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News & Articles

2014.11.14

Shared Housing in Japan: The Non-Japanese Perspective

     The idea and implementation of shared spaces, living and working, in Japan is fairly recent in its current incarnation. Within the past 5 years the number of shared housing units has blossomed from a handful to several hundred locations throughout Japan. The core reason for this explosive growth stems from a host of systemic issues faced by both Japanese and Non-Japanese renters alike. Issues such as searchability, ease access, move in costs, sponsorship, and lease durations which have kept the Japanese rental market in stasis since the end of the Second World War are at long last being addressed by new innovations and liberalizations of which the shared house is the exemplar today.

     Over the course of the final years of the Second World War destruction of housing within major cities like Tokyo and Osaka was catastrophic. Tokyo alone lost almost 83% of its living spaces with Osaka close behind at 79%. Destruction of major urban spaces on this scale necessitated a truly massive rebuilding effort after the conclusion of the war. However, efforts to implement a directed reconstruction of major cities in Japan was stymied for several years during the initial phase of the occupation due to uncertainties among the Allied powers regarding the direction and shape they were willing to permit for the Japanese economy and the general scarcity of materials and capital. Once the rebuilding efforts began to gather steam in the late 1940’s and early 1950’s much of the initial shanty type structures thrown up in the immediate aftermath of surrender were torn down and replaced by cheap, fast pre-fab units. The goal of the second wave of reconstruction was to build as much, as quickly as possible.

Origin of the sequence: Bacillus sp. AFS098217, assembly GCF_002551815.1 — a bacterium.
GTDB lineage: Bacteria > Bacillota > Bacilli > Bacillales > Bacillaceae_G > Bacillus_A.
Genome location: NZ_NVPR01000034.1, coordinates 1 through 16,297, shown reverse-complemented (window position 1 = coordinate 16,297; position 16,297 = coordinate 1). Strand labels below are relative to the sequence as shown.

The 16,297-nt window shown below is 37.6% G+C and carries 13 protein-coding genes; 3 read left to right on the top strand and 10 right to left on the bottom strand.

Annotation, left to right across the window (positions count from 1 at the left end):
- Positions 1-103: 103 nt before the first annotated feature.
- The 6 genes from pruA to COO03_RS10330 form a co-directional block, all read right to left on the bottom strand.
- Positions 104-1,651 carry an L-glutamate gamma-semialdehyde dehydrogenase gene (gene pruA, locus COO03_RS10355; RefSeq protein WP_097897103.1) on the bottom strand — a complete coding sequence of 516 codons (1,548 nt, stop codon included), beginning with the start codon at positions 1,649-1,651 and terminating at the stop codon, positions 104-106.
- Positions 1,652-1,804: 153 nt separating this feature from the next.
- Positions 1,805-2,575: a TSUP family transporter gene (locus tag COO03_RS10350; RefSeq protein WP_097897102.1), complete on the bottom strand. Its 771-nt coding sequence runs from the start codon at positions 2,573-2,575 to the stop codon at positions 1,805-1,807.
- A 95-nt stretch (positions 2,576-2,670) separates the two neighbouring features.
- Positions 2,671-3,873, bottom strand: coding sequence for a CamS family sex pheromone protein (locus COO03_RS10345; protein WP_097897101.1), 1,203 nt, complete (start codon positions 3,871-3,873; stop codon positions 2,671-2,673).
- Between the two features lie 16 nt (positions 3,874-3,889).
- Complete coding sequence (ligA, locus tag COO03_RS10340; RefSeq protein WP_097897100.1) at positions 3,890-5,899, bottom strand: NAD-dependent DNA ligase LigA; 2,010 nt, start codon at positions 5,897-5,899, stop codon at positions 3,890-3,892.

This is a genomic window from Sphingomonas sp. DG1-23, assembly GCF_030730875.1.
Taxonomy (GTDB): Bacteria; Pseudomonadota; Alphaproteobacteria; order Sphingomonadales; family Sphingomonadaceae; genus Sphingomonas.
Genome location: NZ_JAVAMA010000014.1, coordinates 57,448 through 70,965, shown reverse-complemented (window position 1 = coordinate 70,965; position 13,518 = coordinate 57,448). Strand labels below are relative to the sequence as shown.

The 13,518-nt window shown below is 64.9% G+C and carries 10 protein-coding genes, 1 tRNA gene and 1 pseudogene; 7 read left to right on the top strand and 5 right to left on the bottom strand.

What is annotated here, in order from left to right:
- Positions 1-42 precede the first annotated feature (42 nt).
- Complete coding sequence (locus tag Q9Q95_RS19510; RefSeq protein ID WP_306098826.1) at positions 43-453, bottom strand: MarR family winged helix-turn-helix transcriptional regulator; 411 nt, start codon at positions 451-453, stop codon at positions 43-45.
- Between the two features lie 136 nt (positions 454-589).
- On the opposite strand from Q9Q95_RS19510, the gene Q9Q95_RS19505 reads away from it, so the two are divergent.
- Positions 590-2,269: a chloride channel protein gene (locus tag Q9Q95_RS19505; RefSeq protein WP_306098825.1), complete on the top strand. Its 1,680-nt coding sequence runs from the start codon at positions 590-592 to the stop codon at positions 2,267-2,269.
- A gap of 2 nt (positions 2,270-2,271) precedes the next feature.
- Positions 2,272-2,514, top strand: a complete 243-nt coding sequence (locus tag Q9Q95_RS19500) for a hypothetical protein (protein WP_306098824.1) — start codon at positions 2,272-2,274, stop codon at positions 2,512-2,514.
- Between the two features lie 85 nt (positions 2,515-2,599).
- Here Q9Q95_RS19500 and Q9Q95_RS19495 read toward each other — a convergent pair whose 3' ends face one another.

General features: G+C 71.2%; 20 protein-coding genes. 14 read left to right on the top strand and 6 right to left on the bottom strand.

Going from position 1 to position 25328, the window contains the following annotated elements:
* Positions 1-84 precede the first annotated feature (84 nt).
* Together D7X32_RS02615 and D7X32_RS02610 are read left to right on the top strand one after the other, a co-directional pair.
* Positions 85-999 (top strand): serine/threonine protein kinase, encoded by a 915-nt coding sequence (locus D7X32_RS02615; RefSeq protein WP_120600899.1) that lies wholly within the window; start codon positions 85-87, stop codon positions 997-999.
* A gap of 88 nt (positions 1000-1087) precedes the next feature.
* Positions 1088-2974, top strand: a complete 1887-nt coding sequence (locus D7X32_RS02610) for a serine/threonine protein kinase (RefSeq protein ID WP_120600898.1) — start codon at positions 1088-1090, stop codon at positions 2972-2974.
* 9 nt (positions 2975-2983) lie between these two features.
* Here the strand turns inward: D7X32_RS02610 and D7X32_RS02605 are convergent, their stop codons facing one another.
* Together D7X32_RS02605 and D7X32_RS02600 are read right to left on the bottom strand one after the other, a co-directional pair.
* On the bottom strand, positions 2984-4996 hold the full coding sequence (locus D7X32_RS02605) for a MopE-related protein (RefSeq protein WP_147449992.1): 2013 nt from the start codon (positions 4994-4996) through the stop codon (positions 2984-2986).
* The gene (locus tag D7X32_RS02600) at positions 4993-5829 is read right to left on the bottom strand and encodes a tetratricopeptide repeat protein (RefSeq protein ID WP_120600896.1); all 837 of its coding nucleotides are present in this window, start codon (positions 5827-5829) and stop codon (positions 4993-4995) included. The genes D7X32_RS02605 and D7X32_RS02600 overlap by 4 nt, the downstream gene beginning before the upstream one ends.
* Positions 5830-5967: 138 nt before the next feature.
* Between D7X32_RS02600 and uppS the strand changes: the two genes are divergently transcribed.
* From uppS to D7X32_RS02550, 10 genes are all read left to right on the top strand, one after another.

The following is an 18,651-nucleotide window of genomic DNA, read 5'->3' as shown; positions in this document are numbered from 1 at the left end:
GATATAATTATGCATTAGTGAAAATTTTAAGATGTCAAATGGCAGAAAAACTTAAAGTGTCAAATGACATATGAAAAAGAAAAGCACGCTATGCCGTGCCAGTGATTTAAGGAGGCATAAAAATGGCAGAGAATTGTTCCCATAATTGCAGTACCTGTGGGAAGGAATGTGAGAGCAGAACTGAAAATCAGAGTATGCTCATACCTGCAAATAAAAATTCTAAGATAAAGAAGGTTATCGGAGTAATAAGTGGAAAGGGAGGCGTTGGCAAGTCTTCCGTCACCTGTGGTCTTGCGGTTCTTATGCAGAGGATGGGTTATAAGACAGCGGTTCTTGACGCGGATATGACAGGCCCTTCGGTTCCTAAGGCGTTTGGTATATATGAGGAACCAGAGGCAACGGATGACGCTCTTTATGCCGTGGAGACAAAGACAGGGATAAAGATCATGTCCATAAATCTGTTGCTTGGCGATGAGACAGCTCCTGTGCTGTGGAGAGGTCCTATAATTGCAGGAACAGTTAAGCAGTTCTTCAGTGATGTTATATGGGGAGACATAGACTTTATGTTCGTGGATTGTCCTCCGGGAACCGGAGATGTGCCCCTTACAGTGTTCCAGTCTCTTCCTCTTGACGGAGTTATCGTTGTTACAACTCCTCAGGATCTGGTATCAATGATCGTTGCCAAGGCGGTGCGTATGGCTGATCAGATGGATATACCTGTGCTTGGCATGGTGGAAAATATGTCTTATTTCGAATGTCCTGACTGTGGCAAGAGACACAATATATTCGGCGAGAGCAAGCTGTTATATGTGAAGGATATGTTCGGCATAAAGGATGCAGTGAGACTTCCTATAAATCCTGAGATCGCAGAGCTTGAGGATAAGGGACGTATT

One of the touch stones of the Japanese urban housing market since the end of the war has been the very small size, generally limited quality of construction and unimaginative design of both homes and apartments. This did not just occur naturally but was rather the result of profit motive, massive population pressures, lack of renter/buyer options and land owner/construction company lobbying. Because Japanese land owners and builders were starting from a scorched earth blank slate they could build homes and apartments to whatever dimensions and level of quality they wished without facing any meaningful market competition from superior available units. From the government point of view at the time the size, amenities and general quality of housing was far less important than that it be built quickly and to scale to meet the needs of a rapidly expanding Japanese urban population and end the critical housing shortages plaguing the country. To this end government permissions were granted to builders and owners allowing for sizes and quality to be kept far below the norm during the pre-war years. What was originally intended as a stop gap measure has become the norm in Japan and the legacy of these decisions have had a lasting and powerful impact on the housing market in Japan to this day.

     With the profit margins so high on “Japanese Style” apartments and homes for owners and builders and without any remaining competition from larger or better built units and with the tacit support of the government what should have ended shortly after the war, an age of the uninsulated shoe box apartment, instead became a norm which today most Japanese have come to consider natural. There is absolutely no reason, beyond naked greed, government complicity and lack of consumer options, for urban housing in Japan to be as small, poor in quality and limited in imagination as it has been for the past 70 years.